Stories from 23 September 2011
The East Timor government says it established the Timor-Leste eProcurement Portal to enhance transparency and accountability. The website “allows citizens, donors, NGOs and the press to analyze and search information related with the goods, services or works that (the government) is procuring.”
La’o Hamutuk provides an unofficial translation of East Timor's proposed Base Law on Environment which seeks to provide the legal framework in protecting the country's environment.
Lillian Suwanrumpha posts pictures of the assembly of the United Front for Democracy against Dictatorship or popularly known as Red Shirts as the group commemorated the five-year anniversary of the military coup that ousted prime minister Thaksin Shinawatra.
Drawing on a rich tradition of "political technology" honed under both the Tsarist and Soviet police states, the Russian media are now rife with paid stories planted to advance specific agendas. Will Partlett examines what appears to be a recent example of this practice.
Iván García explains that “the Cuba of the 21st century is split in two. The islet of the gentleman and the atoll of the comrade.”
mediahacker posts audio of “one of Jean-Claude Duvalier’s lawyers…attempt[ing] to shout over Gerardo Ducos, a researcher for Amnesty International, as he [spoke] to reporters…about his organization’s call for prosecuting the former dictator.”
Trinidadian bloggers share their thoughts on the Troy Davis execution, with Afrobella saying: “I’m not here to rehash the facts of the Troy Davis case or to analyze the details of the social media outcry or the last minute attempts to save his life. I just know I’m not the...
Uncommon Sense will have his eye on Cuba tomorrow as “the Damas De Blanco (‘Ladies In White)…participate in a march and other ceremonies commemorating Our Lady of Mercy, the patroness of prisoners, a fitting celebration for a group committed to advocating for the release of Cuban political prisoners.”
“My favorite short stories work like cinematic vignettes…connecting in some major way with narrative voice…is for me the key component to enjoying short fiction”: Litblogger Charmaine Valere says that Jamaican author Lorna Goodison's new collection of short stories “continues in the tradition of presenting narrative voice as a key element…”
Israeli woman Lihi Yona, a Moroccan Jew descendent, reclaims her Arab roots and complicates local identity politics on a bus ride to Jordan to attend a Lebanese band performance. The Hebrew version is followed by an English one: I am an Arab Jew.
This week's House of Representatives parliament sessions in Amman, Jordan, have been the center of public discontent, especially among the youth community. Jordan's young population came under fire during the debate. Nadine Toukan explains.
A controversial law in Mexico could imprison those who spread rumors through social networks on the charge of "disturbing public order". Mexicans are speaking out against the law, which has been labeled #LeyJavierDuarte on Twitter after the name of Veracruz governor, Javier Duarte.
Tim recommends a blog post by Danny Burridge “about lives lived under the harsh tactics of Salvadoran soldiers patrolling a high-crime area”. Tim explains that Danny doesn't blog often because “he's too busy immersing himself in the lives of children in one of San Salvador's poorest neighborhoods, La Chacra.”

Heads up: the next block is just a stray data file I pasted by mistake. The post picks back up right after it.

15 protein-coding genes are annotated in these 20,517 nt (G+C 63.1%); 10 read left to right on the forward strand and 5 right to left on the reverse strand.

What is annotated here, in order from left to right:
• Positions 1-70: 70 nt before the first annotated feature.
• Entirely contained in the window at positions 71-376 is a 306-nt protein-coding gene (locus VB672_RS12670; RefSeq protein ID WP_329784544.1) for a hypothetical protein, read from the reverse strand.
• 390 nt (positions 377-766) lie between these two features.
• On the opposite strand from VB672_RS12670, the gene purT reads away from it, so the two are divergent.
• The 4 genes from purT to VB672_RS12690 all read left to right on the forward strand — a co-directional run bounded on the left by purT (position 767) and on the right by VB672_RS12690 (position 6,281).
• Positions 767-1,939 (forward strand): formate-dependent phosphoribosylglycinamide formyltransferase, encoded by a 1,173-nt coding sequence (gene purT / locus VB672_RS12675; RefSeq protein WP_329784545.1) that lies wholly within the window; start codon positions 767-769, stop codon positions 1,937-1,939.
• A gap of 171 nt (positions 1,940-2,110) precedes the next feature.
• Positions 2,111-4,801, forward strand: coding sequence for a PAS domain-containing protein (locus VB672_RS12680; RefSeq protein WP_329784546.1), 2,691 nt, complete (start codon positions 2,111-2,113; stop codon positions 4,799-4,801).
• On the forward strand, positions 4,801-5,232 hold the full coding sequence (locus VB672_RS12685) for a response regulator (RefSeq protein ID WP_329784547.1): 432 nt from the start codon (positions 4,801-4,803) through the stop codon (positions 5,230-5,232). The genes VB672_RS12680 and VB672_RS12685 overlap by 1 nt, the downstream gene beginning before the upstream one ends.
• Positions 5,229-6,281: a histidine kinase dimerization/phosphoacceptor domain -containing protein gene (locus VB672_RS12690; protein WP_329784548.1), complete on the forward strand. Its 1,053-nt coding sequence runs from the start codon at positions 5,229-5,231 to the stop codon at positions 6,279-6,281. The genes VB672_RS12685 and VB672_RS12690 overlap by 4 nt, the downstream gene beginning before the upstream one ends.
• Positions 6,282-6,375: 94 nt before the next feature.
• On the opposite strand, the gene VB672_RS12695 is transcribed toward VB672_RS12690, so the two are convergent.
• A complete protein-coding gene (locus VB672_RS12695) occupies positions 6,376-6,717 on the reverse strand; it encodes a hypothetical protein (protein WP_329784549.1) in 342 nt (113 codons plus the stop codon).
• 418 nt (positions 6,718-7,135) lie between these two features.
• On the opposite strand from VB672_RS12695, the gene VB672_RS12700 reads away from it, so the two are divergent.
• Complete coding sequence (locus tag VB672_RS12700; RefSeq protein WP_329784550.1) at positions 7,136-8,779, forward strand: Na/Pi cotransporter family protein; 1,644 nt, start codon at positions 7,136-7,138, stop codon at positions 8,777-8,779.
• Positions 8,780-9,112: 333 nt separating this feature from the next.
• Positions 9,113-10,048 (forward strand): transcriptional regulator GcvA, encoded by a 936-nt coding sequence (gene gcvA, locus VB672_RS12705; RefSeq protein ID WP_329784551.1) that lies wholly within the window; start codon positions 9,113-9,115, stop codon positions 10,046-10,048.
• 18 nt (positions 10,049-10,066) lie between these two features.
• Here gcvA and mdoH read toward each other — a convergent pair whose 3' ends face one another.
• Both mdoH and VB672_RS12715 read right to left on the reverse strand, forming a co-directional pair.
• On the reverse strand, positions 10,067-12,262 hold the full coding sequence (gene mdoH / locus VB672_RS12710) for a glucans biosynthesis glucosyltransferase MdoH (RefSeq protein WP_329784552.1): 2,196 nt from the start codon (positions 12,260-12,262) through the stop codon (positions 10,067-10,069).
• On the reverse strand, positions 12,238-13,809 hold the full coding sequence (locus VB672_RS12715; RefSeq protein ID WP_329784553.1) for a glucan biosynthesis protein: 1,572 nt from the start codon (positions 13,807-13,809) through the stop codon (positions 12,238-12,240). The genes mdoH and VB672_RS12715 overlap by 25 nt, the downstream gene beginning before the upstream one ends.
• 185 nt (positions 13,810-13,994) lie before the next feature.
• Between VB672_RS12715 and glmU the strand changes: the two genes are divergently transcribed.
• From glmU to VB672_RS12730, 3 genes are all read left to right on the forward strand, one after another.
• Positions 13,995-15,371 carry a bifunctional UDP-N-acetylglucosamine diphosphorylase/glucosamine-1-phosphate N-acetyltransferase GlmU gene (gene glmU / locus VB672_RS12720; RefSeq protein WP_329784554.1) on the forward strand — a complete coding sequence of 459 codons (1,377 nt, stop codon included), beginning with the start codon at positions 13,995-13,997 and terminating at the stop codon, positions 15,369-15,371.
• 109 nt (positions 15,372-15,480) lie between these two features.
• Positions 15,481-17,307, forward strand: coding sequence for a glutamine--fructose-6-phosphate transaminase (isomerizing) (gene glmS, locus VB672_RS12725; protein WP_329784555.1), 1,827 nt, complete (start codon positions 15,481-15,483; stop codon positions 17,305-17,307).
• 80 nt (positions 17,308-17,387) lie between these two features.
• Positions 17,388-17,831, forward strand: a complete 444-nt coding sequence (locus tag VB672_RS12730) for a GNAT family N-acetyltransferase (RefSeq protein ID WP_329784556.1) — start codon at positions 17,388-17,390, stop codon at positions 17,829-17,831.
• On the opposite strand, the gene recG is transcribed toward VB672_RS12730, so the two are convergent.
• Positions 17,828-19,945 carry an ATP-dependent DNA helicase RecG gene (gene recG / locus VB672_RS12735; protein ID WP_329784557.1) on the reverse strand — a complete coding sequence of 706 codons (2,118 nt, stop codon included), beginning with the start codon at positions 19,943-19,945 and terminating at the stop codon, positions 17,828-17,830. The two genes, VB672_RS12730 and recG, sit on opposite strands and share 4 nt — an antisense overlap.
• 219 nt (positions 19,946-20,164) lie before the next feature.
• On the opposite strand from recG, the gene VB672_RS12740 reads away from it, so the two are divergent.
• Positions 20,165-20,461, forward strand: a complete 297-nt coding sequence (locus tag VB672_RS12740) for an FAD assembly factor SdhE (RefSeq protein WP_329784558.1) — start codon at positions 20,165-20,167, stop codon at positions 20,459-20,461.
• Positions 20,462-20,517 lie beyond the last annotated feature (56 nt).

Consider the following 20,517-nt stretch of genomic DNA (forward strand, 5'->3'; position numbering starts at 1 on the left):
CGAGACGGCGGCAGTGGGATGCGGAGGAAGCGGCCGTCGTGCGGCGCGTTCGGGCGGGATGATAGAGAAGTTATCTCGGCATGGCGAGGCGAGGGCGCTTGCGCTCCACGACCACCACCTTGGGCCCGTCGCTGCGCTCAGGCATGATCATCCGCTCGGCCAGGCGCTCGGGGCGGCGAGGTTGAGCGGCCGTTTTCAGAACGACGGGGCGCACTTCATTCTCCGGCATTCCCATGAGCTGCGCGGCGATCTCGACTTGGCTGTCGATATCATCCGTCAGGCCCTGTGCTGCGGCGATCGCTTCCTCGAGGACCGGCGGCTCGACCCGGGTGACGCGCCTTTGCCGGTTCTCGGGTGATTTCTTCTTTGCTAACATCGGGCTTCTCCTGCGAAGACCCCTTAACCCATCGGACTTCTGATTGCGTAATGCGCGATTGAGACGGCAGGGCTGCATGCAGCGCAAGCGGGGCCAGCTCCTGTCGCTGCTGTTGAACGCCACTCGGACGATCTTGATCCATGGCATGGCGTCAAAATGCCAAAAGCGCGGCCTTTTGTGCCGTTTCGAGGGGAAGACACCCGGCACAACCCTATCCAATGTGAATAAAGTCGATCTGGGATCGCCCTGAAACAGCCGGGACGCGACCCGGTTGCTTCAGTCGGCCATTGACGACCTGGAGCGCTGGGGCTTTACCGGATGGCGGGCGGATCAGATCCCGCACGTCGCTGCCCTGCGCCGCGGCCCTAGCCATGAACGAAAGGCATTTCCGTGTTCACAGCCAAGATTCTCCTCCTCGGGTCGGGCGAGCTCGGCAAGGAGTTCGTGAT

The website 100 medidas (100 measures) [es] is a crowdsourcing project that is collecting citizen's recommendations on how to improve the government. People will vote for the best 100 measures, which will be sent to the government elected on the November 20, 2011 general elections.
Zambian tweeps as well as other Africans on Twitter have joined thousands of Zambians who have been celebrating around the country since last night. Here is a roundup of tweets congratulating Michael Sata and Zambia for being a model of democracy in Africa.
With Russia’s parliamentary and presidential elections quickly approaching, political battles are becoming an almost daily occurrence. The latest scandal has reminded many bloggers that political celebrities can be discredited as fast as they're pushed into the spotlight.
Kyle Wagner from Gizmodo site wrote a post on one of the most detailed images of the North Korean concentration camps taken by Google Earth. It is estimated that over 200,000 North Korean citizens are imprisoned in the camps under unimaginably harsh conditions.
The Russian government is attempting to spread the system of Internet controls abroad. Russian bloggers are interpreting these attempts as either the current regime's basic self-preservation instinct, or, even more troublesome, as inadequate thinking about the Internet.
The art blog Fractal [es] covered what seems to have been a wonderful night during the event Santurce es Ley, a collective artistic movement dedicated to revitalizing and connecting the Santurce community, a sector in San Juan, Puerto Rico.
Sofía Gallisá writes about the “Occupy Wall Street” movement in the digital publication 80 Grados [es].
The websites of photojournalists Luis Alcalá del Olmo, Xavier Araújo, Andre Kang and Tonito Zayas showcase their beautiful and intense photographs from Puerto Rico and around the world.